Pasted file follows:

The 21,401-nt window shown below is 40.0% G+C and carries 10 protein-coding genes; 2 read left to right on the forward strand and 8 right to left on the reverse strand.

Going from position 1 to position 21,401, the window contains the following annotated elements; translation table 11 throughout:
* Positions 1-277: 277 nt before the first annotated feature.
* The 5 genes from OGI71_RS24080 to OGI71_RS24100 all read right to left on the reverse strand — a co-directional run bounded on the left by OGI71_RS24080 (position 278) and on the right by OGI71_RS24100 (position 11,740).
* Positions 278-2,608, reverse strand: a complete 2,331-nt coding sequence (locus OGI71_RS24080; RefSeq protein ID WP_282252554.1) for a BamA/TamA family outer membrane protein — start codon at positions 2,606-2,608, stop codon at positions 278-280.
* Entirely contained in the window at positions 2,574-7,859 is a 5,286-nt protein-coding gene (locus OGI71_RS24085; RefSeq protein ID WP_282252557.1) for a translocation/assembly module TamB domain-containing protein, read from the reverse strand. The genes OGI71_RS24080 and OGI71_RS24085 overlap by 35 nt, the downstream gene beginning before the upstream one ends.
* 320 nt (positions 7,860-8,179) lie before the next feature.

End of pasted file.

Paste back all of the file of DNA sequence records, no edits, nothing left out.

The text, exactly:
The 21,401-nt window shown below is 40.0% G+C and carries 10 protein-coding genes; 2 read left to right on the forward strand and 8 right to left on the reverse strand.

Going from position 1 to position 21,401, the window contains the following annotated elements; translation table 11 throughout:
* Positions 1-277: 277 nt before the first annotated feature.
* The 5 genes from OGI71_RS24080 to OGI71_RS24100 all read right to left on the reverse strand — a co-directional run bounded on the left by OGI71_RS24080 (position 278) and on the right by OGI71_RS24100 (position 11,740).
* Positions 278-2,608, reverse strand: a complete 2,331-nt coding sequence (locus OGI71_RS24080; RefSeq protein ID WP_282252554.1) for a BamA/TamA family outer membrane protein — start codon at positions 2,606-2,608, stop codon at positions 278-280.
* Entirely contained in the window at positions 2,574-7,859 is a 5,286-nt protein-coding gene (locus OGI71_RS24085; RefSeq protein ID WP_282252557.1) for a translocation/assembly module TamB domain-containing protein, read from the reverse strand. The genes OGI71_RS24080 and OGI71_RS24085 overlap by 35 nt, the downstream gene beginning before the upstream one ends.
* 320 nt (positions 7,860-8,179) lie before the next feature.